A new four-part series from Providence Pictures premieres on PBS. Weaving history and science with living Indigenous traditions, the series brings to life a land of massive cities connected by social networks spanning two continents, with unique and sophisticated systems of science, art, and writing. Made with the active participation of Native American communities and filmed in some of the most spectacular locations in the hemisphere, NATIVE AMERICA illuminates the splendor of a past whose story has for too long remained untold.

Episode 1 “From Caves to Cosmos”: Combine ancient wisdom and modern science to answer a 15,000-year-old question: who were America’s First People? The answer hides in Amazonian cave paintings, Mexican burial chambers, New Mexico’s Chaco Canyon and waves off California’s coast. Co-sponsored with CILMAR.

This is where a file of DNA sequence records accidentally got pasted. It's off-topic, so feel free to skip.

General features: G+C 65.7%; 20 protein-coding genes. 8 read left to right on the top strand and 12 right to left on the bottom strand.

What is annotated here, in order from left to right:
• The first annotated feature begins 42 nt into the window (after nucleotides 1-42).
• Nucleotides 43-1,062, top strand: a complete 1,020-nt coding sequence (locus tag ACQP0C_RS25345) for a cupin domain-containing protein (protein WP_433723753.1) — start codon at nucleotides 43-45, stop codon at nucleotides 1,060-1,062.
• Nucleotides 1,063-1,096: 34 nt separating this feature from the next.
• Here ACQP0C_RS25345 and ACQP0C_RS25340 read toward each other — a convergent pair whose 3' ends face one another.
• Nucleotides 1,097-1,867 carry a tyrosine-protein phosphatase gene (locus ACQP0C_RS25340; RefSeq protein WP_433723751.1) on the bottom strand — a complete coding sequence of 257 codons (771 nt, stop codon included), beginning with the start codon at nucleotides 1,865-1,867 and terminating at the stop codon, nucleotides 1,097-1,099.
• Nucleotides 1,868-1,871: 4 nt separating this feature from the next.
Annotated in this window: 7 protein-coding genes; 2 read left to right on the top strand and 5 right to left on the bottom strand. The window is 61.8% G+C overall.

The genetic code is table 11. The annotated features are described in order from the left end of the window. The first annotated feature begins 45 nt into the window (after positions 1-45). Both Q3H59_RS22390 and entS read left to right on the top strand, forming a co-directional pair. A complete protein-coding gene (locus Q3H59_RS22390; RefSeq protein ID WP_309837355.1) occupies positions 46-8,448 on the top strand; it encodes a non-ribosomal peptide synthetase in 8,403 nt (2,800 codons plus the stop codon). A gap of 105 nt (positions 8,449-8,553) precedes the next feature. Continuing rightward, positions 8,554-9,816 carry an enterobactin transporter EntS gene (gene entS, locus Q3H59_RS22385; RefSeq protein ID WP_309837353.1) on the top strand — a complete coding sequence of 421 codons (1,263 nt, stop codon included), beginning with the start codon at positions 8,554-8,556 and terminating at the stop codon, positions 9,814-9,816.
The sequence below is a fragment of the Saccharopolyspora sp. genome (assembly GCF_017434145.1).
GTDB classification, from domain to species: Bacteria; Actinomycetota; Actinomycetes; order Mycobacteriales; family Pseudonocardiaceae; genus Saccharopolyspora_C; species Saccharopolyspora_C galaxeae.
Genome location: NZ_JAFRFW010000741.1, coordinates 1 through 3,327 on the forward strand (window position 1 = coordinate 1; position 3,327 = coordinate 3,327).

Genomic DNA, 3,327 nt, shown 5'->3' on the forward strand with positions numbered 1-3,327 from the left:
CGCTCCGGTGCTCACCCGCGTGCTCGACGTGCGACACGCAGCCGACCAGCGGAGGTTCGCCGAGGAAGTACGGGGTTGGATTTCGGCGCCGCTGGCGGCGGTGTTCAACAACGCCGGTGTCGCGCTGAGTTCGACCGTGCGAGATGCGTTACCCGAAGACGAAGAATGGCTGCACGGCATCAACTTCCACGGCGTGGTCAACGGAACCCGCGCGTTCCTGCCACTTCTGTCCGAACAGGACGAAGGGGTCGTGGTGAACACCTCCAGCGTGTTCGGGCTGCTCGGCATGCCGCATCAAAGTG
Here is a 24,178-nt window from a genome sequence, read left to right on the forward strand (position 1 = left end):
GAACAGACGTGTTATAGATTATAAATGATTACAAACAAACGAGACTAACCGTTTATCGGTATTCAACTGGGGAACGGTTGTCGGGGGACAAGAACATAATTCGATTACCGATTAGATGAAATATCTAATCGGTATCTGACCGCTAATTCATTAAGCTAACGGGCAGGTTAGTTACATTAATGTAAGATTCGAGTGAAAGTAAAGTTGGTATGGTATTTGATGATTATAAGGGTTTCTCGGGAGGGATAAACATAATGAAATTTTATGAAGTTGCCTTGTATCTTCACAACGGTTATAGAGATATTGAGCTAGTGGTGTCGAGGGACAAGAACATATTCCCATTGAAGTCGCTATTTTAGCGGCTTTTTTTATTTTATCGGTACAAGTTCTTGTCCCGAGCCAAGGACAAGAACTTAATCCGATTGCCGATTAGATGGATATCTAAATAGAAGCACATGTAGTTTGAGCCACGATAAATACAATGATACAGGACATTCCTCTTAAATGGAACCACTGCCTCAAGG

Episode 2 “Nature to Nations”: Explore the rise of great American nations, from monarchies to democracies. Investigate lost cities in Mexico, a temple in Peru, a potlatch ceremony in the Pacific Northwest and a tapestry of shell beads in upstate New York whose story inspired our own democracy. Co-sponsored with Office of Multicultural Program, College of Ag and Diversity Action Committee in Agriculture (DATA).


Native American Heritage Month Opening Celebration

Thursday, November 1, 4:00 - 5:30 pm, STEW 278